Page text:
We know you work hard during training, but what about your day-to-day activities? Exercising for an hour during the day does not mean your body is in full recovery mode for the 23 remaining hours. The new Daily Stress metric is a way to quantify your body's stress levels throughout the day, including activities and sleep.

COROS is happy to provide a comprehensive assessment of your Daily Stress through this simple 1-100 value for you to monitor your stress levels over time. Keep reading to learn everything you need to know about this new metric!

How To Get A Daily Stress Score?

Daily Stress is a feature that works behind the scenes whenever you are wearing your COROS watch. The optical sensor collects data every 5 minutes to provide a Daily Stress score that accumulates over the course of the day. An overview of your Stress Score can be found in the Progress tab of your COROS app while a more detailed assessment can be found when clicking on the Stress icon, such as values breakdown and weekly/monthly trends.

Daily Stress from the Progress tab of the COROS app.

Since Daily Stress requires heart rate data every 5 minutes, this feature will increase battery consumption of your COROS watch by a small amount. You can disable Daily Stress at any time by following those steps on your watch: Toolbox > System > More Settings > Stress > Off

How To Interpret Your Daily Stress Score?

Daily Stress collects heart rate data (during the day) and HRV data (during the night) every 5 minutes and provides a value on a 1-100 scale. The higher the value, the more stress your body is under.

You will find below a breakdown of the 4 categories displayed in the Stress assessment within your COROS app:

  • Calm (1-25): Sleep, resting state
  • Low (26-50): Relaxed daily activities
  • Medium (51-75): Some stress, manual work, or light physical activity
  • High (76-100): High stress, exercise, or illness

Daily Stress as seen from the COROS app.

As seen in the photo above, your sleep and activities are displayed in the graph to help you interpret your daily trends. The Daily Stress value averages data collected during the day (including sleep and activities), but excluding blank spaces which refer to the time when you did not wear your watch. The Daily Stress Range gives you the lowest and highest value of the day.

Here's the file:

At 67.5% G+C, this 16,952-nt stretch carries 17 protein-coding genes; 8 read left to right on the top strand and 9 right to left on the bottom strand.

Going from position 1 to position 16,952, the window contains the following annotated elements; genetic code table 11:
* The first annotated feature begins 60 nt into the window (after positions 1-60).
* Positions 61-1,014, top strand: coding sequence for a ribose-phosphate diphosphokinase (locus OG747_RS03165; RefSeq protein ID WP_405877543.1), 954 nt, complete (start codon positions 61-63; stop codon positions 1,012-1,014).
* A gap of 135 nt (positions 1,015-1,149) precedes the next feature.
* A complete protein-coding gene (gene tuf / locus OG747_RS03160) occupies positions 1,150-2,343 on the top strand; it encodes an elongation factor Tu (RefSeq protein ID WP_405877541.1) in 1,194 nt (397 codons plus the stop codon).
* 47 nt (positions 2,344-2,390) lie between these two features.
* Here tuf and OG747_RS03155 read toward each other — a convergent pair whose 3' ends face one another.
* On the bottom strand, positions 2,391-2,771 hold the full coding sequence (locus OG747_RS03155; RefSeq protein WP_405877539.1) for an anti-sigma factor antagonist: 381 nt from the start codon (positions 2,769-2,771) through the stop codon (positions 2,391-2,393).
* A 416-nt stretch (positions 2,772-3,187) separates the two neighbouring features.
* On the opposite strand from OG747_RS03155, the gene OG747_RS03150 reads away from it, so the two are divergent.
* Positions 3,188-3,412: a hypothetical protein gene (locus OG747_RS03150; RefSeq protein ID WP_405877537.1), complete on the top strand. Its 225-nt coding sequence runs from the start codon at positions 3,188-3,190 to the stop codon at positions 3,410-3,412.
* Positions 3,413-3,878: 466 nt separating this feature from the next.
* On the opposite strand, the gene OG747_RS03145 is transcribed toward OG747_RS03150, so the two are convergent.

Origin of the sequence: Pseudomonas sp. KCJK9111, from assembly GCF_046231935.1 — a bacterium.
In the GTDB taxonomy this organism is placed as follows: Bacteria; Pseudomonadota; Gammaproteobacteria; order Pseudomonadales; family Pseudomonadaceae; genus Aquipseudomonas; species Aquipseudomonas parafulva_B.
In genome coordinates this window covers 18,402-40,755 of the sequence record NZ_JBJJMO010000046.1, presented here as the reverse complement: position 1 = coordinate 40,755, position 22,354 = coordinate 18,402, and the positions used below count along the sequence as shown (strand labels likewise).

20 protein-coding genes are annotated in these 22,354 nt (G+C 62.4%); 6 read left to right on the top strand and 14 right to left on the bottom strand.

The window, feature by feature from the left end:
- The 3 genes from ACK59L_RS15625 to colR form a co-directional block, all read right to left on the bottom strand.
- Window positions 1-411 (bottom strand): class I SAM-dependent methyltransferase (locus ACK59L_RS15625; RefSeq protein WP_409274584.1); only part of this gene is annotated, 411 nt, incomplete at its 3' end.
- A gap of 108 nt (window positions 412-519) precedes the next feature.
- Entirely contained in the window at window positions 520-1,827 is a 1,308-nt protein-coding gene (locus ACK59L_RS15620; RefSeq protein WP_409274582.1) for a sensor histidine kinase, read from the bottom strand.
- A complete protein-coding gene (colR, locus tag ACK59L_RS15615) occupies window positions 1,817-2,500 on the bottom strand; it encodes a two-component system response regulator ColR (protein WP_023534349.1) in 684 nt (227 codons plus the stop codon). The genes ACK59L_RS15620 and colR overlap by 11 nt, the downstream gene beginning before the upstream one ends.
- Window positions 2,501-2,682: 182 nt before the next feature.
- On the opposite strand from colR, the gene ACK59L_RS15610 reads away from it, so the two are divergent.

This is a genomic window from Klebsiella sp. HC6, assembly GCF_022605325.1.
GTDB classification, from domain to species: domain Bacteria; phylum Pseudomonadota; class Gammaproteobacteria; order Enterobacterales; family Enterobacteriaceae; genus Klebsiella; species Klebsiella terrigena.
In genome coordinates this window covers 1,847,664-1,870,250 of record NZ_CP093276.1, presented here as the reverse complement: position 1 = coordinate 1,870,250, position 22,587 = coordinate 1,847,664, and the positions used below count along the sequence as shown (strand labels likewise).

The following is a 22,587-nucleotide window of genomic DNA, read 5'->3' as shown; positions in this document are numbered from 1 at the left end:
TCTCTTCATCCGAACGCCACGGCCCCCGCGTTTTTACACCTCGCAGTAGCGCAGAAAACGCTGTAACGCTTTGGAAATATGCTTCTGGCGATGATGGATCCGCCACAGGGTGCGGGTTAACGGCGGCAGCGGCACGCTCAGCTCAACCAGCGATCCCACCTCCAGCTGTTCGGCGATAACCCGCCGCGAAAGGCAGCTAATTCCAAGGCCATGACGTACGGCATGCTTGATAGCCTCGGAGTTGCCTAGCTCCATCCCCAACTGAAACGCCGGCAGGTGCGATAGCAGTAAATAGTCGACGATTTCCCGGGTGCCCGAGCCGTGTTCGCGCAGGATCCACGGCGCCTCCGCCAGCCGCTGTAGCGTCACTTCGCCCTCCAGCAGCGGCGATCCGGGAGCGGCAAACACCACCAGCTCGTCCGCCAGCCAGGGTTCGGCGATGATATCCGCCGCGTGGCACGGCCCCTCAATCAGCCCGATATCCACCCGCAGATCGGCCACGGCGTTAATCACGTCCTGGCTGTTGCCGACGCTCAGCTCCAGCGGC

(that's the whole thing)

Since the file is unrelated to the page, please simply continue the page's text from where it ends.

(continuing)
Does Daily Stress impact other EvoLab metrics? Daily Stress does not influence any other EvoLab metrics at this time, but rather focuses on providing insights on your body's stress levels to help you make educated decisions for your training.

Weekly and monthly trends are available with Daily Stress for you to assess how your body is responding to your daily activities over time. Those trends are a great addition to other recovery metrics for you to be able to tell a better, more all-rounded story behind your training and perceptions on a day-to-day basis.

Weekly Stress graph as seen from the COROS app.

Why don't weekly/monthly graphs have ranges? For Daily Stress to tell a good story, it requires you to wear the watch as often as possible. For example, if you wear your watch for 1 hour during exercise on a Wednesday, you will receive a high Daily Stress score for this day. Your weekly average will therefore become meaningless.

Introducing Wellness Check

In addition to Daily Stress, Wellness Check makes its introduction in your COROS watch toolbox. Now, you can take a manual 30-60 second assessment that will provide a variety of health values at the same time.

Wellness Check seen from the COROS app.

Heart Rate

  • This value refers to the average HR collected during the test. It may not correspond with your Resting HR if you have taken the test throughout the day. The Resting HR displayed refers to the value set in EvoLab, which corresponds to the lowest value collected.
  • At rest, values of 50-100 are considered healthy (could be lower for elite athletes).


  • This value refers to a snapshot of your current nervous system state at the moment the test was taken. Now provided in absolute values (ms), your HRV scores are highly individual, so we suggest limiting your comparison to your own previous recordings.
  • At rest, values will range widely depending on the individual. Younger adults (18-30 years old) will find healthy values of 40-80 ms, while older adults (50-80 years old) will find healthy values of 20-40 ms.


  • This value refers to a snapshot of your Daily Stress at the moment the test was taken. It allows you to quickly grasp how much stress your body is under.

Breathing Rate

  • This value refers to the number of breaths you take per minute at the moment the test was taken. This value can be influenced by exercise, stress, or illness.
  • At rest, values of 12-20 brpm are considered healthy.


  • This value refers to the amount of oxygen your blood is currently carrying at the moment the test was taken. This value can be influenced by altitude, exercise, or illness.
  • At rest, values of 95-100% are considered healthy.

Disclosure. Wellness Check is not for medical purposes, and the results are for reference only. If you need further explanation on any recordings, please consult a medical professional.